Building a Strong Fence

 

I’ve gardened many years without a fence. Through the years I took my chances and shared my lot with deer, raccoon and skunks to name a few. Then when we moved our garden to our house lot, I received an early sign that a fence probably was priority. The first time we tilled the garden, within hours we had a deer investigate just a few feet away. I think he/she smelled the pungent fresh soil from the nearby woods and wished to see what all this was about…maybe hoping for fresh veggies that early.

 

Even though I knew that I needed a fence, I put it off. The last straw was when I simply left the plot to go inside to make supper. An hour and a half later upon approaching the garden, I discovered that a woodchuck had destroyed and eaten my whole row of broccoli. All that remained were forlorn roots and a green stem sadly bent beyond shape.

 

A couple of summers ago we were fortunate to have my dad give us some simple fencing and we put it up. We attached sturdy sticks to hold up the frame and believe it or not, it held up pretty well even through the rough winter weather. Last fall the wind and elements tore down some of the fence and snapped the sticks we had in place.

 

Yesterday Tom and I put the fence back up with grade stakes I bought at a local Agway farming store. I think they’ll be sturdy and last a few years. The only regret I have is that they should be a little taller, about five feet. They will do and serve the purpose but next time when I replace them I’ll be sure to buy taller stakes.

Many of you know we are renovating our house one bit at a time. Every summer we do a little bit more and eventually it will be finished to our liking. You can see Tom’s summer project in the background, the side of our house that we will continue to put cedar siding on.

This winter I bought this old post office box from Ebay pretty cheap. At first I had inside for decor, then hung it on our front door but finally I’ve decided on its true placement.  Here it hangs on my garden fence, holding all my little shovels and trowels and dowels for the plants. I’m happy with it and its rustic mint green finish. I’m always trying to incorporate antiques and unique things in my inside and outside spaces.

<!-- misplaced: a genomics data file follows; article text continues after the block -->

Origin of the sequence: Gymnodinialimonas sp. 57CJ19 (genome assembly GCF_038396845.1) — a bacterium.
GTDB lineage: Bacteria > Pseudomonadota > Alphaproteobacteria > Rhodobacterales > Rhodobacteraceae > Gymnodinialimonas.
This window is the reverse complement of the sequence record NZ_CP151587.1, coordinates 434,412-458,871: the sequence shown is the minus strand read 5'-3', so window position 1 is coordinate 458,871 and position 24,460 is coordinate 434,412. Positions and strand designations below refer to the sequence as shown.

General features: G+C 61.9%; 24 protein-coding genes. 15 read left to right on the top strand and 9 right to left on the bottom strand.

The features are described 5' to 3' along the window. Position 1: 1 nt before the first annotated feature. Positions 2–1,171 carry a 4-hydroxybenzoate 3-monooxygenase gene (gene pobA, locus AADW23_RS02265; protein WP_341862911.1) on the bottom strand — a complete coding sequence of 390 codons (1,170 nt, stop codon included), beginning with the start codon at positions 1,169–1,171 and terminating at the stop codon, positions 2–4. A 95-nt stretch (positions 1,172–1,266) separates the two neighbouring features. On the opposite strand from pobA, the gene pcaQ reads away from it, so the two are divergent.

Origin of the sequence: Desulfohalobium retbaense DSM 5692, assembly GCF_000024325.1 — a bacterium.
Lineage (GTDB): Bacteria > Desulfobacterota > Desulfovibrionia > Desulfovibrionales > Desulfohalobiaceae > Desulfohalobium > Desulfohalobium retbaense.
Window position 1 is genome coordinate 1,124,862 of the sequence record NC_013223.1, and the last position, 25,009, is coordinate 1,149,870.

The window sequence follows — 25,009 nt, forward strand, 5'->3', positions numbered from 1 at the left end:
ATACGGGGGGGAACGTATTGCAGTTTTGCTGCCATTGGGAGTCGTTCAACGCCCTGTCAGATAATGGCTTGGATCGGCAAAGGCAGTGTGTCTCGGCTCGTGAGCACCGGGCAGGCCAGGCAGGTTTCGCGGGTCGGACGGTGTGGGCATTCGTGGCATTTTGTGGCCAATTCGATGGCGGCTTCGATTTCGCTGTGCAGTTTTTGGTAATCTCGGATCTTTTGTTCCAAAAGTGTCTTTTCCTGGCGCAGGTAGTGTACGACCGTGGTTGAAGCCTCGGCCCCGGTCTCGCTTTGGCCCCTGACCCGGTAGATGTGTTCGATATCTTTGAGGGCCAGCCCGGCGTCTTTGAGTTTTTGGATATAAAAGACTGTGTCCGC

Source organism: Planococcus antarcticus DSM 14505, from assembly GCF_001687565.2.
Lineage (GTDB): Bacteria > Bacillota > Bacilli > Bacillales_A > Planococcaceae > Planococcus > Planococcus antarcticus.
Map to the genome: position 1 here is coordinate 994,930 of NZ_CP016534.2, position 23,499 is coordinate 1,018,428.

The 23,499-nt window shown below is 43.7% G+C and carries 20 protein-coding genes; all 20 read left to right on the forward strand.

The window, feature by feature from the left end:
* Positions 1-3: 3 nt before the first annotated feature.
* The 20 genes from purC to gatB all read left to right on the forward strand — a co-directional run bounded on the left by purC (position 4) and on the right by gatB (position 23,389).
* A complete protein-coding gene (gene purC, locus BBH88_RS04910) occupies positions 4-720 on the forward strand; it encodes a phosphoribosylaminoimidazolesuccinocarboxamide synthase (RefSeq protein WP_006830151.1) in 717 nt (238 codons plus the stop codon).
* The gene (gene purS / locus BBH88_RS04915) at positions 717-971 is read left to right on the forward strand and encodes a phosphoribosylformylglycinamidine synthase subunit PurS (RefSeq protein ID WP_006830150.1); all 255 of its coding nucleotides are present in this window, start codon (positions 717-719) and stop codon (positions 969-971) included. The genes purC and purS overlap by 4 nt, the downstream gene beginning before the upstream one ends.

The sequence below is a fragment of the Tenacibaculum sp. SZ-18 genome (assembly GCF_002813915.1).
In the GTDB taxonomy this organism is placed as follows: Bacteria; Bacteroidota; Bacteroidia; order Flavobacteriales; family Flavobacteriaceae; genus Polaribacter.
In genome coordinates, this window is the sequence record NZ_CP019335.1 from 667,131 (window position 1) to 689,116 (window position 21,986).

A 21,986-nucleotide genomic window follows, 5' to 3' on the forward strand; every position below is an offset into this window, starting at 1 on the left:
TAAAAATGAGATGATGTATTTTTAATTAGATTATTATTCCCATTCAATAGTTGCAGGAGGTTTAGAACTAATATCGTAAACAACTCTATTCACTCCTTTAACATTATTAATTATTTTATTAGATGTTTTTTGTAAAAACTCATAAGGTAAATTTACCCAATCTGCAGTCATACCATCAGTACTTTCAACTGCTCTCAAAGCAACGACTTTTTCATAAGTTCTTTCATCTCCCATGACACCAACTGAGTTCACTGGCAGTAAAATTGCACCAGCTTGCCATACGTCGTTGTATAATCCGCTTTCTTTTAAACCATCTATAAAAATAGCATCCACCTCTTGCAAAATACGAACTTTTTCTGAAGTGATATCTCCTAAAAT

A sturdy fence keeps our planted veggies safe and ready for our family to eat. In these woodsy mountainous parts, a fence is essential! When we go on our local drives in the warm sun, we notice many neighbors have a sturdy fence. Must be that they don’t want to share with the deer either!

 

Do you have a fence around your home or garden? Sometimes fences serve as barriers to keep animals out. Other times they are beautiful works of art, a part of the landscape design.

All My Best,

Heart and Soul

11 thoughts on “Building a Strong Fence

  1. Our kids have to have a fence around their garden. I’ve never seen a woodchuck. You know the rhyme that’s going through my head right now. Very familiar with those ongoing updates on a house. Happy first weekend of June to you!

    Liked by 1 person

  2. If you find that deer begin to jump over your fence, add some saplings of varying height at 2′ intervals. Deer feel comfortable jumping over a straight edge, but hesitate over an erratic top edge. Adding some fluttering ribbons also keeps wildlife from jumping or climbing over as often.

    Liked by 1 person

  3. Sounds like a big job Mary!! I would have been mad when I discovered the broccoli all devoured!!! We have a small yard with fence all around, but the fig ivy growing up the back fence is tipping it over, so Larry had spent several days cutting it back– also a big job! Hope your new crops come in well!! Waiting to hear… hugs hugs!

    Liked by 1 person

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